The hippie movement started in America and incorporated many ideas and things that were already taken for granted in Europe such as naturism, yopless sunbathing, herbal medicine, sexual liberation etc. But those were not accepted among most Americans in the 1960s, and still may not be among many American Christians. So in those days, things such as that were still associated with witches, communists, degenerates, Satanists etc. in America. USA and the rest of the world including Canada were very different in many ways. For those and other reasons hippies were a controversial subculture. They formed an informal political movement. Therefore, it's been said that hippies were social reformists that brought about many changes. Many of those changes we now take for granted.European hippies were also demanding change and organized protests but they didn't have the Vietnam war, a military draft and other issues to deal with as their American counterparts. They also traveled abroad more often probably because it was easier to do that from Europe to India, for example.

But perhaps I should begin by explaining that I was brought up in a cosmopolitan European family that moved to Chicago in early 1960s. My Parents spoke several languages, which is not uncomman for many Europeans. My Mom was born in Germany and my Dad was born in the Czech Republic, and they were Polish. They moved to Poland after World War I in the early 1920s. My Dad was a businessman and a professional artist. So perhaps the worldviews I was brought up on were more pragmatic then others in those days.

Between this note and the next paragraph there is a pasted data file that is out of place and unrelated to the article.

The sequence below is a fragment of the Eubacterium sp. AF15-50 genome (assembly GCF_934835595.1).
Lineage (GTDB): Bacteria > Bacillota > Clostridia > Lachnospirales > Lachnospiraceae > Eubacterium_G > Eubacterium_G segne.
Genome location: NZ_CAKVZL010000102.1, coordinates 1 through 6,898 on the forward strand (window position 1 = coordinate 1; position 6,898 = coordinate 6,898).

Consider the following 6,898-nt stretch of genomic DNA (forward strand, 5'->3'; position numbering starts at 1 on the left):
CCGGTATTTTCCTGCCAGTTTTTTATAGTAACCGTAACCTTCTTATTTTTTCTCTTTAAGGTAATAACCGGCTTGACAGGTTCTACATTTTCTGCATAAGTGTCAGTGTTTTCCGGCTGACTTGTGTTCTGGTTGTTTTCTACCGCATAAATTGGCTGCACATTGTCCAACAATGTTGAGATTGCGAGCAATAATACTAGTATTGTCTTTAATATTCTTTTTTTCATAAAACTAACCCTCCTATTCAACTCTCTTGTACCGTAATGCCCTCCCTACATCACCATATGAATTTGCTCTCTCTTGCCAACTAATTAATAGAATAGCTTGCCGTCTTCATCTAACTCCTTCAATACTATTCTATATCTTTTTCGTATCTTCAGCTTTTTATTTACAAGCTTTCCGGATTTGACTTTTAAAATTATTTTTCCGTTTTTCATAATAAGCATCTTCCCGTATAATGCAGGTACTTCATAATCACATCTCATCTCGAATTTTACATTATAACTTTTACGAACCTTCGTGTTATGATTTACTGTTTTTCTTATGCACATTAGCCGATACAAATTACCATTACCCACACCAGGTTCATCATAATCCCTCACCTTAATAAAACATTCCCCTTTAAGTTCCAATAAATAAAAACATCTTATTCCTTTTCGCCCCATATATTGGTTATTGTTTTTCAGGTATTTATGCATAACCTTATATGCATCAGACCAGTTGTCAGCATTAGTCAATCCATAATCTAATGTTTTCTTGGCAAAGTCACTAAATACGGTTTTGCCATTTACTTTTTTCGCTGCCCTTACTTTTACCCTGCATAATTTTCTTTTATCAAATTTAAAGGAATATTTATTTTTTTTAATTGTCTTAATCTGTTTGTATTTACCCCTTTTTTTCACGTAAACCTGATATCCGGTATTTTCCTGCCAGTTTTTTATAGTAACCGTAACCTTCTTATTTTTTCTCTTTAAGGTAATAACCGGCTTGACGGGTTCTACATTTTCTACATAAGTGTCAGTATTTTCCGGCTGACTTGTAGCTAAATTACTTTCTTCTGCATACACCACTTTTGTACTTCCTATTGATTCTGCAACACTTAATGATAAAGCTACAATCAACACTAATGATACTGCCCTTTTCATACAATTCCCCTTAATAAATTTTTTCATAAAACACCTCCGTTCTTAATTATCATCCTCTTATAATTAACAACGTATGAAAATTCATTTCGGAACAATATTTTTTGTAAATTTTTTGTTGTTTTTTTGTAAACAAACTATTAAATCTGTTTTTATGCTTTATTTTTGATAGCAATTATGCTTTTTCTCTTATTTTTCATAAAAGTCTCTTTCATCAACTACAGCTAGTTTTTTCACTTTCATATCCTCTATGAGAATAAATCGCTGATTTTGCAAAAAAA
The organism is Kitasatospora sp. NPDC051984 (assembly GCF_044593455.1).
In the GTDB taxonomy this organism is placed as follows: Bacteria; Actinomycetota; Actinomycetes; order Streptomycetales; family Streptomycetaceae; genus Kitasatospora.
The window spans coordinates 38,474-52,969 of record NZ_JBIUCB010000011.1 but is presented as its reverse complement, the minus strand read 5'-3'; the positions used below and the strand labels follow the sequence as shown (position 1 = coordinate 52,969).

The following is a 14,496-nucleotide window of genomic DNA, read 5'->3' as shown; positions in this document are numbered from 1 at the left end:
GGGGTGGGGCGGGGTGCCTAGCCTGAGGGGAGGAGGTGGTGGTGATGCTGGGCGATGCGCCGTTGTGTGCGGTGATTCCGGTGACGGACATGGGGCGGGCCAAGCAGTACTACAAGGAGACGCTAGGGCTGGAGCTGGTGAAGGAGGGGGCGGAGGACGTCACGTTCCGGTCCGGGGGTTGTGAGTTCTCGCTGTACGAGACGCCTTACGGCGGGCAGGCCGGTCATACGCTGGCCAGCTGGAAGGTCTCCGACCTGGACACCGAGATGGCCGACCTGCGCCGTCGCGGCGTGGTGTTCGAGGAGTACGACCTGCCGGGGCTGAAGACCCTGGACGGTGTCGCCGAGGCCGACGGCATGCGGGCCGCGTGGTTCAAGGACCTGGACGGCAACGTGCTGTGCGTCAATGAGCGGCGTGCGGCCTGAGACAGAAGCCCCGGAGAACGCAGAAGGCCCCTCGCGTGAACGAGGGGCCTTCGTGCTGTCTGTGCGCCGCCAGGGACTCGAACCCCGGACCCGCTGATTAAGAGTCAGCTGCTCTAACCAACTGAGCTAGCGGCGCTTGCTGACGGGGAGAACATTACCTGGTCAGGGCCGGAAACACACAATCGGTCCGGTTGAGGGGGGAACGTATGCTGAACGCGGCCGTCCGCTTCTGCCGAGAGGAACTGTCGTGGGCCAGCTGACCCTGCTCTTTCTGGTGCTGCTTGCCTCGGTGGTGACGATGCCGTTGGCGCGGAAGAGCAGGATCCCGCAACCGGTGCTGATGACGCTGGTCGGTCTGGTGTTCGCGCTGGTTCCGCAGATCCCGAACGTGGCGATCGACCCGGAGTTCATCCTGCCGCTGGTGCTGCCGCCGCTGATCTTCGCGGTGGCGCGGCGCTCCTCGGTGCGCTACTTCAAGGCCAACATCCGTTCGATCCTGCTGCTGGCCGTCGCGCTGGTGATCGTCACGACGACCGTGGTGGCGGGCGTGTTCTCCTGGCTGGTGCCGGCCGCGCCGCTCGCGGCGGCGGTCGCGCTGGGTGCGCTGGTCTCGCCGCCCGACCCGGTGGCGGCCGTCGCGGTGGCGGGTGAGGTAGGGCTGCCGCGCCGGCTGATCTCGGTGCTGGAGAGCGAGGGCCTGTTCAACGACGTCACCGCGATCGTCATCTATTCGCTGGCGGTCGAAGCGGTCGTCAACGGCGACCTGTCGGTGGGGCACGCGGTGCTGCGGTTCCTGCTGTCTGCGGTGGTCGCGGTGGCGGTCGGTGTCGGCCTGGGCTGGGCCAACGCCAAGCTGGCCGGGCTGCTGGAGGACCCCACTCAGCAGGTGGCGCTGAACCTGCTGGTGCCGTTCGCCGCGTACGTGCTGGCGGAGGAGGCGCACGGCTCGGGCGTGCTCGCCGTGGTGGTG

Beatniks, hipsters and hippies were urban subcultures, and a continuation of the European
bohemian scene. Hippies were most often kids from Middle Class homes. But there were other groups in the sixties that wore long hair such as for example members of motorcycle gangs. Hippies were, and many still are into certain things such as ecology, psychedelics, Peace, music, art, poetry, reformation of society and government, and other things like that. So hippies are social Reformers. That's also what Allen Ginsberg and the Beats were doing. Unlike some folks a hippy would never own a gun or shoot an animal. Real hippies are Earth loving folks. Hippies lived the way they did because it was an alternative lifestyle to the mainstream model that was focused mainly on consumptionism. Today it may seem that it was about taking drugs and taking bubble baths. But that's not the way it was. There were also some hippies that didn't bathe everyday and that drank more wine

From an old photo. Chicago 1967

The Blues Brothers at Calumet Harbor.
95th Street Bridge on Calumet River.